Your editorial "The Vaping-Marijuana Nexus" (Dec. 26) is a wake-up
call for parents and politicians. Marijuana isn't harmless. Nor is it
legal under federal law, and for good reason. It contains more than
460 different chemicals and, as the editorial board points out, it's
four to five times more powerful than the marijuana of the 1970s, '80s
Extensive scientific research has documented serious harm to brain
development for teenage regular users, major consequences for pregnant
and nursing mothers and significant impairment for drivers and others
performing sensitive tasks. Colorado, the first state to legalize
marijuana, leads the nation in use by 12-to-17-year-olds. Meanwhile,
the gangs and drug dealers are cheering because their sales have
skyrocketed, selling to minors and others at lower prices than
dispensaries can offer.
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The editorial board is right to take a stand and tell the truth about
marijuana. The grand marijuana human experiment in the "legal" states,
abetted by an addiction-for-profit industry and politicians hungry for
tax revenue, has taken a cruel toll.
By any objective benchmark, the experiments have failed:
emergency-room visits, driving fatalities, calls to poison control,
youth use and suicidal ideation have increased since legalization.
Overproduction and black-market sales have collapsed the legal revenue
streams, which are insufficient to cover the societal harms caused by
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It is difficult to keep track of the fallacies and straw men in your
reefer madness rant. Start with the obvious: The federal ban on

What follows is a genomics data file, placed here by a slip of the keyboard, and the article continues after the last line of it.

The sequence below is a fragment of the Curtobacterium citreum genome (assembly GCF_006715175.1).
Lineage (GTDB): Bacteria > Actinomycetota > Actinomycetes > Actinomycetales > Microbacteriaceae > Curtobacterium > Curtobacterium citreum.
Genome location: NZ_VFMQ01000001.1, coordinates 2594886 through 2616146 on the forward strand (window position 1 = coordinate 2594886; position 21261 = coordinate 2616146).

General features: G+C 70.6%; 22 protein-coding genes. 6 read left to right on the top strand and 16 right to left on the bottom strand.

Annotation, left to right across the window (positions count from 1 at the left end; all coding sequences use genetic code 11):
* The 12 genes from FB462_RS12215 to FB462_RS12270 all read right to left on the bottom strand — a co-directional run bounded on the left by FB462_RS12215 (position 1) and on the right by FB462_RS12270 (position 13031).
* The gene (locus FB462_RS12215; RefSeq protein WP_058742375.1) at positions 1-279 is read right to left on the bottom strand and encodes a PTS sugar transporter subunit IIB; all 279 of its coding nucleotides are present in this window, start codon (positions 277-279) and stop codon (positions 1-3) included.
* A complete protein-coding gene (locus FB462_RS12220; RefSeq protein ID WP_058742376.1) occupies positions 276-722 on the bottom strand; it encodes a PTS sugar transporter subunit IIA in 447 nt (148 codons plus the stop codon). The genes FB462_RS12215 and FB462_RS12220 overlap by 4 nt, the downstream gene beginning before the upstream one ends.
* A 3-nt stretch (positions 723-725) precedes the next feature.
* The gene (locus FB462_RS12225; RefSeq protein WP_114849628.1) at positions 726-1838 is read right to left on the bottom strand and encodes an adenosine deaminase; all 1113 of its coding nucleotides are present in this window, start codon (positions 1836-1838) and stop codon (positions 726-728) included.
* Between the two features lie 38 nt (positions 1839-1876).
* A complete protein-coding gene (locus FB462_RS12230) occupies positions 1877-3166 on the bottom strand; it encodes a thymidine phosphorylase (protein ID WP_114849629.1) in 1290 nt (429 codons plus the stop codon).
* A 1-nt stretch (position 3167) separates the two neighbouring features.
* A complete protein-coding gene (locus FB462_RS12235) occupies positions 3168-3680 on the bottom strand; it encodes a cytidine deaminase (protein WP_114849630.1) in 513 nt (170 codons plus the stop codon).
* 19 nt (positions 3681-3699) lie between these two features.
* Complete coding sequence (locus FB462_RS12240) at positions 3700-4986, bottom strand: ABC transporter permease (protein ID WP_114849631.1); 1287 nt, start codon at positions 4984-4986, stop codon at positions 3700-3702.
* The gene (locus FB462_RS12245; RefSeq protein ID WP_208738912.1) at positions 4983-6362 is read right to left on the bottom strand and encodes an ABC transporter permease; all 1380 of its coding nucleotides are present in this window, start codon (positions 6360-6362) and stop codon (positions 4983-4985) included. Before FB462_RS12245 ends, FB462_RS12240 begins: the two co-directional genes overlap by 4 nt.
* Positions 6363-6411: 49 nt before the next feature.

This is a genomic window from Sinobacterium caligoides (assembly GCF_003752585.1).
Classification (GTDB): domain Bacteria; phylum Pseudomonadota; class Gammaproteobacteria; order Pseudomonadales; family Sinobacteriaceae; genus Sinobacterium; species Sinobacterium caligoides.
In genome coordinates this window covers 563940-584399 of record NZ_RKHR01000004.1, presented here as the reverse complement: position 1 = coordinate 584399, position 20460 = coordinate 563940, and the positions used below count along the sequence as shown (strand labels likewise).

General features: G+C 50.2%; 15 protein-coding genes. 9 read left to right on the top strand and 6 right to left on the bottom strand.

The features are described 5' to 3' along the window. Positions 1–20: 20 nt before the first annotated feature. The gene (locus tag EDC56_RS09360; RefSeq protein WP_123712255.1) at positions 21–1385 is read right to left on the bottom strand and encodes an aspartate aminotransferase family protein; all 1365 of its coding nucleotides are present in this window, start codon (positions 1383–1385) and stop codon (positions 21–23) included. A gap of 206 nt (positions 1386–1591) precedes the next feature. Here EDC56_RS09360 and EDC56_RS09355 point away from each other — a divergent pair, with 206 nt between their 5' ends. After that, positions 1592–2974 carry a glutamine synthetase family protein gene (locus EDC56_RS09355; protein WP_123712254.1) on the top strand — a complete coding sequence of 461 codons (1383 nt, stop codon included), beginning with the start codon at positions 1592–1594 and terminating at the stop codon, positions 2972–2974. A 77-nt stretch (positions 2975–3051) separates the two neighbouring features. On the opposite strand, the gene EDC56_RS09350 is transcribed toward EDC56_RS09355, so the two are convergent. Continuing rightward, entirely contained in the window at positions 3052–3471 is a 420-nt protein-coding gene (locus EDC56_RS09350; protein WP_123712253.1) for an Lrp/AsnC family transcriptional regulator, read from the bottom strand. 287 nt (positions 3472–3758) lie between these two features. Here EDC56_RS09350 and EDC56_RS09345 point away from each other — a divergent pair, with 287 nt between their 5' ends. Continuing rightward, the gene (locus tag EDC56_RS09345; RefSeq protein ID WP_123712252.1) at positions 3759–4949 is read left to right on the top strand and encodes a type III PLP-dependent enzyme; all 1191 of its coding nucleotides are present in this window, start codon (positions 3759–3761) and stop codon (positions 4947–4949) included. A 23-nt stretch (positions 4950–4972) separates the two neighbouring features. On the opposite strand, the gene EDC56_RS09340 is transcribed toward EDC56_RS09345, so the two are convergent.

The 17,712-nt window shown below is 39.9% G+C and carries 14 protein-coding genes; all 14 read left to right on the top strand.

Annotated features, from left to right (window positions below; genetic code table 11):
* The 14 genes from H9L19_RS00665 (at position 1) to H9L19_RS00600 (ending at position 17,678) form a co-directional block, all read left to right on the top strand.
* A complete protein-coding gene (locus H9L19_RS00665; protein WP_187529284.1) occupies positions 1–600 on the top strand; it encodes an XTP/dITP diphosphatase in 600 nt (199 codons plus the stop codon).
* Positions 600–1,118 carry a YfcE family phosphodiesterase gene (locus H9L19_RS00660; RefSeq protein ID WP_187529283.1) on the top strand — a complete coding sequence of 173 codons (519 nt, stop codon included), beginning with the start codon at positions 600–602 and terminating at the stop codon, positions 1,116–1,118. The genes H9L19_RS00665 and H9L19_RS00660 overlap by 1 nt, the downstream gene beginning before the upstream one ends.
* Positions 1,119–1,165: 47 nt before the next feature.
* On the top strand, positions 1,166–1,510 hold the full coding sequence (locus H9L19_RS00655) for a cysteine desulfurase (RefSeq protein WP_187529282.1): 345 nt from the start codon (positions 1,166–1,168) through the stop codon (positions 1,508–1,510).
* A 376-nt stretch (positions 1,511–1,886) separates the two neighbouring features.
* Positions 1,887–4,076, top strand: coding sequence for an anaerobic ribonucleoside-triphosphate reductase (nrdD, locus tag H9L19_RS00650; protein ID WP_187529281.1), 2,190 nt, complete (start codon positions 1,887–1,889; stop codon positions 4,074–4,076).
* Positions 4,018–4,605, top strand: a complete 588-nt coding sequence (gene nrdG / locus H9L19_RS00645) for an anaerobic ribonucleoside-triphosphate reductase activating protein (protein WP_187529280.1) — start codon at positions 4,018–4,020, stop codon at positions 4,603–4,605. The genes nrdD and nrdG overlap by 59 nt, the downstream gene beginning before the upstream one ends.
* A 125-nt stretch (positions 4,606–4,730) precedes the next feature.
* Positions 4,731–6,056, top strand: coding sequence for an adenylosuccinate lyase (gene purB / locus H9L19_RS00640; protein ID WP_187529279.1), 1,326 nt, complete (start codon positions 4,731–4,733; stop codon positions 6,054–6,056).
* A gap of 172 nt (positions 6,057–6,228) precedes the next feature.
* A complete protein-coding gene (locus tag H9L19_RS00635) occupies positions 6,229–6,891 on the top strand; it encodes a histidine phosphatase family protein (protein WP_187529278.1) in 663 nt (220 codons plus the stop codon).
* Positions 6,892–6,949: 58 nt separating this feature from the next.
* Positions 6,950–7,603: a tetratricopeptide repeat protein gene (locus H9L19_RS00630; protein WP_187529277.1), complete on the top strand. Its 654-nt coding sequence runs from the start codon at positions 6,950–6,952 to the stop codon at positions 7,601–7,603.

cannabis makes it impossible for legal, federally regulated
e-cigarette makers to develop and market safe THC cartridges for
vaping. Consequently, most THC cartridges are dangerous bootleg
products sold on the black market. Federal legalization would lead to
improved product safety for which manufacturers would be held
The reason unlicensed dispensaries are flourishing in California
relates to the state's exorbitant taxes and burdensome regulations.
This isn't the case in Colorado and Washington, where an oversupply of
legal cannabis outlets has driven prices down so much that state-based
growers turn to California's black market in search of profits.
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CHICAGO - The sale of marijuana for recreational purposes became legal
Wednesday in Illinois to the delight of pot fans - many who began
lining up hours early at dispensaries.
About 500 people were outside Dispensary 33 in Chicago. Renzo Mejia
made the first legal purchase in the shop shortly after 6 a.m., the
earliest that Illinois' new law allowed such sales.
"To be able to have (recreational marijuana) here is just
mind-boggling," Mejia told the Chicago Sun-Times after buying an
eighth of an ounce called "Motorbreath."
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For years, Richard Manning knew what he needed to cope with his
physical pain, rage and PTSD - much of which he traced to a
career-ending knee injury he suffered while on a domestic security
detail with the Marines.
Cannabis may not have been a cure-all, but it was the closest thing
he'd ever had to one.
Manning, a resident of Elk Grove, Calif., didn't have enough money to
buy the daily amount of cannabis he needed, but he was able to get it
through a network of charitable donors spawned by the Compassionate
Use Act, a 1996 California law that allowed marijuana to be used for
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